Being in love with him makes life no great mystery

Being in love with him makes life no great mystery

 

There are some in the world consumed less with “who” than with “what”. People are not beings, not souls, not fellow travellers deserving of true love or understanding. Some look at the souls that surround them with calculation and adjudication. They are fixated less on who the person is than what they can do for them. The object of affection can be the hunter or the hunted, it matters not. What matters is what can be gained by winning or being won.

It’s a dangerous game, both for hunter and hunted.

Reynolds Woodcock (Daniel Day-Lewis) is a top London fashion designer in 1950’s London. His works are worn by socialites, nobility, debutantes and royalty. He works with precision that would make a Swiss watch blush, and runs his studio to perfection with the help of his sister Cyril (Leslie Manville).

While on a weekend getaway, he stops for breakfast at an inn and becomes smitten with his waitress, a young lass named Alma (Vicky Krieps). He invites her to dinner, and dinner soon leads to “more”. While generally keeping a respectful distance, Reynolds is consumed with Alma to a curious degree. Upon bringing her to his country workshop, the truth becomes clear – she is just his type…as a model. Her measurements are perfect for showing off his work. He wants to have her as a companion, lavish her with delights, but primarily have her at the ready as an outlet for his own creative endeavours.

At first, Alma seems pleased to go along, even as the blush appears to fade from the rose. Soon, Reynolds is snapping at her mannerisms, and belittling her for even making a romantic effort. For many, this would be more than they bargained for, and they’d be packing for the next bus home.

Not Alma.

Enticed by her lover’s creations, and ambitious to become a greater part of the process, she burrows under his skin and into his very consciousness…refusing to be kept on a shelf or in a corner.

The mercurial nature of Reynolds’ relationship with Alma comes to a head during a particularly high-profile commission, threatening not just their understanding, but Reynolds’ entire reputation and legacy.

 

Daniel Day Lewis in Phantom Thread

 

 

As is often the case with the films of Paul Thomas Anderson, PHANTOM THREAD wants us to ponder the cost of obsession. Whether it’s a career or a person, the continuous preoccupation that defines obsession comes with so many costs. It fits us with blinders, and dulls our sense of empathy. Whether it’s about doing more, creating more, growing a reputation, or simply having something – obsession is not without cost. It can cast a shadow over what we have worked so hard for, and turn the people we wanted so dearly against us in every way.

This is the fatal flaw in Reynolds – the loose thread that threatens to unravel his whole life. Where once he was the rascal who would hide secrets inside his creation, he now has no time for sharing anymore secrets with the world…instead wanting the truth to be in plain sight, and the truth being “look how great I am!”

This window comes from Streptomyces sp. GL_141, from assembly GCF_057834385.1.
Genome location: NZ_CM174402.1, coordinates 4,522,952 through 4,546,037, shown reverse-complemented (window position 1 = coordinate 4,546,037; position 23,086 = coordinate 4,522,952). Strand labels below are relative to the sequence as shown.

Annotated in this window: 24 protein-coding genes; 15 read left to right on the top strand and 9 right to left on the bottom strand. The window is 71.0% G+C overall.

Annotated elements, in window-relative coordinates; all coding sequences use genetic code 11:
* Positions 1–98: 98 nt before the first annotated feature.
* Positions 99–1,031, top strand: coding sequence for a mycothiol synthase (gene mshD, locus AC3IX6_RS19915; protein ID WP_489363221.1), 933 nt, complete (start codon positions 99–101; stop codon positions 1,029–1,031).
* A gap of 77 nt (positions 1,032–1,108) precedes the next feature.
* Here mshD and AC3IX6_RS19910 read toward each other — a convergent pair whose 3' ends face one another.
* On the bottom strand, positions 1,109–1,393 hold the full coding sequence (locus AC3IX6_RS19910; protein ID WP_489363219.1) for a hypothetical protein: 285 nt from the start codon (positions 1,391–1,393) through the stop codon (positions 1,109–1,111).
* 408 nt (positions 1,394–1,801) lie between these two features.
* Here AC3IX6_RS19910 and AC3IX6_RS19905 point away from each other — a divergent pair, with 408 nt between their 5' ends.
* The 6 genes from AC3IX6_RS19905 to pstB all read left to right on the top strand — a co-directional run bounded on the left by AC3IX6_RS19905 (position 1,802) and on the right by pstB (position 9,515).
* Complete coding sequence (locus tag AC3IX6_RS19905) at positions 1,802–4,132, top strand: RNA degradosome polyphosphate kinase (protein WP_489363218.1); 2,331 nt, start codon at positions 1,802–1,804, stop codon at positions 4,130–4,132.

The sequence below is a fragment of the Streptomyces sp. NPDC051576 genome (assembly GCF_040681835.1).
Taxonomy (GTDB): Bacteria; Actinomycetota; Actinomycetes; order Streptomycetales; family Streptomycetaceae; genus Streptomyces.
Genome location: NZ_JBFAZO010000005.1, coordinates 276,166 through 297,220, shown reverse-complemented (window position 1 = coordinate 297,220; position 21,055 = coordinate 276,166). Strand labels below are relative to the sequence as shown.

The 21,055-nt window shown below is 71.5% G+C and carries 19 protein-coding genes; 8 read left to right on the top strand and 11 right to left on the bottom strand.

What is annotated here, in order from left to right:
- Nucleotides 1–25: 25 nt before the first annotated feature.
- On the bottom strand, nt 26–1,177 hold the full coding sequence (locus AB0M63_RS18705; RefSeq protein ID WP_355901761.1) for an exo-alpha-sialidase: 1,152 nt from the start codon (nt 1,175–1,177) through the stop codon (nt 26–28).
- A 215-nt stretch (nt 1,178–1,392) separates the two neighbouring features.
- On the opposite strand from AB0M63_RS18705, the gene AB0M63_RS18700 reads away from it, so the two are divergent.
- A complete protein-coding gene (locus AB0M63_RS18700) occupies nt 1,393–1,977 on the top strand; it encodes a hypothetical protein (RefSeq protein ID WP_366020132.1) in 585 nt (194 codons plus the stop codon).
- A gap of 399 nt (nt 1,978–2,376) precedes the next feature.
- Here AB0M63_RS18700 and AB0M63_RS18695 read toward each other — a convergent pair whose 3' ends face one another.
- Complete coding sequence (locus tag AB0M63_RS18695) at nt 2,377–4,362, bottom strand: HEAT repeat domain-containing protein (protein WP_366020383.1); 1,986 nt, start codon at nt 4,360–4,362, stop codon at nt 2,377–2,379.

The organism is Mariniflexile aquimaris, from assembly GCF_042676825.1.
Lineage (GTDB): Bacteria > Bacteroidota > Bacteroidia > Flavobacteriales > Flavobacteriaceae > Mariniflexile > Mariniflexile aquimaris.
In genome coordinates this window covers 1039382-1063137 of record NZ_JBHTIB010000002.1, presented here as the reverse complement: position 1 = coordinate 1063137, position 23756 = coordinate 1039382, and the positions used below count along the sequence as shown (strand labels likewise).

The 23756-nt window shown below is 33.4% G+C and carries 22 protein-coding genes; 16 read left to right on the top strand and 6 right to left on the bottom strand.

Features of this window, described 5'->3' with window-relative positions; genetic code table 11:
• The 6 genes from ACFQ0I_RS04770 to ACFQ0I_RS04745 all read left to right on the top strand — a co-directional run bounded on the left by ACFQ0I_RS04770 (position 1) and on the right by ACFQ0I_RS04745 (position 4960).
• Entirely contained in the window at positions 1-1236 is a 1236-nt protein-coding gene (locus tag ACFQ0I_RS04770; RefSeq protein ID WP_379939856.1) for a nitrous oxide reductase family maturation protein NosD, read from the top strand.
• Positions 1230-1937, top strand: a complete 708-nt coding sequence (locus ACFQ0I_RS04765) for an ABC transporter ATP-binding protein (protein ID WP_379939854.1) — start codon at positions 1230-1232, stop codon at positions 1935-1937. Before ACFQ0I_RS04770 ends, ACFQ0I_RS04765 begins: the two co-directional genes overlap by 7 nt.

Watching Alma come to understand that and counteract it is deeply fascinating. It doesn’t take her very long to understand how she is “one more obsession”, but she doesn’t want to put her entire story in plain sight. She wants to stitch a few secrets into the very fabric of her being…and decide for herself if she’ll ever tell Reynolds that they’re there.

PHANTOM THREAD forces us to watch how Reynolds interacts with the women in his life. Whether it’s his sister, his lover, his staff, or his clients. It’s fascinating to watch how he interacts with each. Some are met with passive aggression, some with humility and admiration. It seems to matter less about standing than it does the inner workings of Reynolds’ ever-turning brain.

It’s  likewise fascinating to see how Alma observes and navigates those interactions. She is, at first, just pleased to be desired by someone so splendid. However, it doesn’t take much for her to want more. She doesn’t long for bigger baubles, or lusher luxuries. Alma, instead, wants to be a part of the process; a contemporary with Cyril, and muscle for The House of Woodcock. She sees how the seamstresses collaborate and how Cyril directs – and the response they draw from Reynolds. She quickly loses interest in being a model, instead wanting to be a part of the process.

After all, no women would want to be just an object in the eyes of their partner.

In the 21st Century, we are seldom precious about objects anymore. Our clothes, our tools, our accessories; so much of what we own and use is disposable and given no thought. PHANTOM THREAD has a deep fascination with these sorts of items, and reminds us of a time when they were an extension of the self. You could tell something about a person by what sort of notebook they wrote in, or what sort of teacup they drank from. These things developed personalities of their own as years went by, and this film goes out of its way to illustrate that.

The danger with an attachment to objects is that eventually one begins to see people as objects too. Siblings, staff, significant others – the temptation can be high to see all of these souls as an extension of the self and a way to tell the world whatever one wants about oneself.  The people we seat at our table, the company we keep as we walk through an event, there are many amongst us who see these people as little more than a Rolex watch or an Hermes scarf. It leads one to wonder if we covet the people we surround ourselves with in the same way we covet pretty objects.

There’s a danger in that, and it goes far beyond the object losing its lustre from neglect. After  all, an Hermes scarf seldom threatens to kill you at the dinner table.

 

Matineescore: ★ ★ ★ ★ out of ★ ★ ★ ★
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